April 20, 2024
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RENEWABLE ENERGY

U.S. Announces $6 Billion Investment to Cut Industrial Carbon Emissions

The U.S. Energy Department has revealed a $6 billion federal funding initiative to subsidize 33 industrial projects across 20 states, aimed at reducing carbon emissions.

Energy Secretary Jennifer Granholm highlighted the investment’s potential to create well-paying union jobs and enhance U.S. competitiveness, Reuters reports.

During a visit to a Cleveland-Cliffs Steel Corp facility in Middletown, Ohio, Granholm unveiled the awards, including up to $500 million for installing two new electric arc furnaces and hydrogen-based technology, reducing greenhouse gas emissions by 1 million tons.

This initiative marks the largest industrial decarbonization investment in U.S. history, leveraging a total of $20 billion, including company contributions.

The projects are projected to eliminate 14 million metric tons of pollution annually, equivalent to removing 3 million gas-powered vehicles from the road.

Industries targeted for emissions reduction include iron and steel, cement, concrete, aluminum, chemicals, food and beverages, pulp and paper, collectively responsible for a third of U.S. carbon emissions.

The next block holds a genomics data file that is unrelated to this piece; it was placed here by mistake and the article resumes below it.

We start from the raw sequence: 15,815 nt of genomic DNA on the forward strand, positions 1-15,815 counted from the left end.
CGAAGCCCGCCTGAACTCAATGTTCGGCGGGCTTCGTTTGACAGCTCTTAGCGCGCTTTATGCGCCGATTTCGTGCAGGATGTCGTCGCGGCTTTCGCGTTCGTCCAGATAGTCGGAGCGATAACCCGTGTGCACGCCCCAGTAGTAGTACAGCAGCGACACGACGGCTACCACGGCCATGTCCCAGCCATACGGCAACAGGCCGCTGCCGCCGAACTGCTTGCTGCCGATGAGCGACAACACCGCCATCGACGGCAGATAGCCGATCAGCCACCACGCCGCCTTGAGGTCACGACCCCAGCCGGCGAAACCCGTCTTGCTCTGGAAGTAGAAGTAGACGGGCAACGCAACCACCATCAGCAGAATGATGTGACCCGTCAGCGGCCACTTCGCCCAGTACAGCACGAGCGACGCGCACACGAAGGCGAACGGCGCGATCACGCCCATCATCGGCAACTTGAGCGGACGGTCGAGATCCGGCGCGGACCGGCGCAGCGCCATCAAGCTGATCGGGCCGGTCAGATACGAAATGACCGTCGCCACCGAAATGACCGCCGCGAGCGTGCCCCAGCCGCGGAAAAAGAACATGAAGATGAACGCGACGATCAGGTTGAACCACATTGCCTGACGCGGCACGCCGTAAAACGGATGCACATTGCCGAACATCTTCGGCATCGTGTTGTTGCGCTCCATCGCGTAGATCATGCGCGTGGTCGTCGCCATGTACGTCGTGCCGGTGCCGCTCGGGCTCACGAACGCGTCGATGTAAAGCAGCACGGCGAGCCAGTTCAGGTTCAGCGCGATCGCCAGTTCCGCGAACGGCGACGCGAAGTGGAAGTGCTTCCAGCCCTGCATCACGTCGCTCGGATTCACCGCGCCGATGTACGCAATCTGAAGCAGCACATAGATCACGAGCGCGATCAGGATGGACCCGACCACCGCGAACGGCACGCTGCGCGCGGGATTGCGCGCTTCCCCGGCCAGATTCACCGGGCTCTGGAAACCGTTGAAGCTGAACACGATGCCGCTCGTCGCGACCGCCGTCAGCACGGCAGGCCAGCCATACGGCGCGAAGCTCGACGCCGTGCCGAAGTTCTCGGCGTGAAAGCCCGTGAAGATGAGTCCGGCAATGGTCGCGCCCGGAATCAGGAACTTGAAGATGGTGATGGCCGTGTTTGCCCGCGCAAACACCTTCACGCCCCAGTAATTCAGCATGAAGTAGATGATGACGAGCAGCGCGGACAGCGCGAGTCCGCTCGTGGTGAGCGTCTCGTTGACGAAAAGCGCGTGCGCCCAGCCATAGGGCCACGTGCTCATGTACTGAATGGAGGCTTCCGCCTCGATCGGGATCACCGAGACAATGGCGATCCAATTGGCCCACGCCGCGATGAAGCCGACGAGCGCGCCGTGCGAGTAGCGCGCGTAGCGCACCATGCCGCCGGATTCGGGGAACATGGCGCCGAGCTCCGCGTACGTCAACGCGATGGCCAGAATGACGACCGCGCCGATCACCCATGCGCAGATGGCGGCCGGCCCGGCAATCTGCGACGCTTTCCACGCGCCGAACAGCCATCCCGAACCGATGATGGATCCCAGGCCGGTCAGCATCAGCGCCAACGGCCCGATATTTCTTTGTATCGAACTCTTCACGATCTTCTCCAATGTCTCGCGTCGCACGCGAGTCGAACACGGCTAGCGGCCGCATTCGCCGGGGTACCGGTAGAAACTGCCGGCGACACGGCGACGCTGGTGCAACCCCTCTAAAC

The Portland Cement Association, an industry group, said the funding “is a welcome acknowledgement from the government that America’s cement manufacturers are taking ambitious and significant steps toward reaching carbon neutrality.”

Notable recipients of the funding include Century Aluminum, set to build the first U.S. primary aluminum smelter in 45 years, and Dow Chemical, receiving support for producing electrolyte solutions crucial for electric vehicle batteries.

Additionally, ExxonMobil secured an award to transition to hydrogen for ethylene production, a significant step in reducing emissions in chemical manufacturing.

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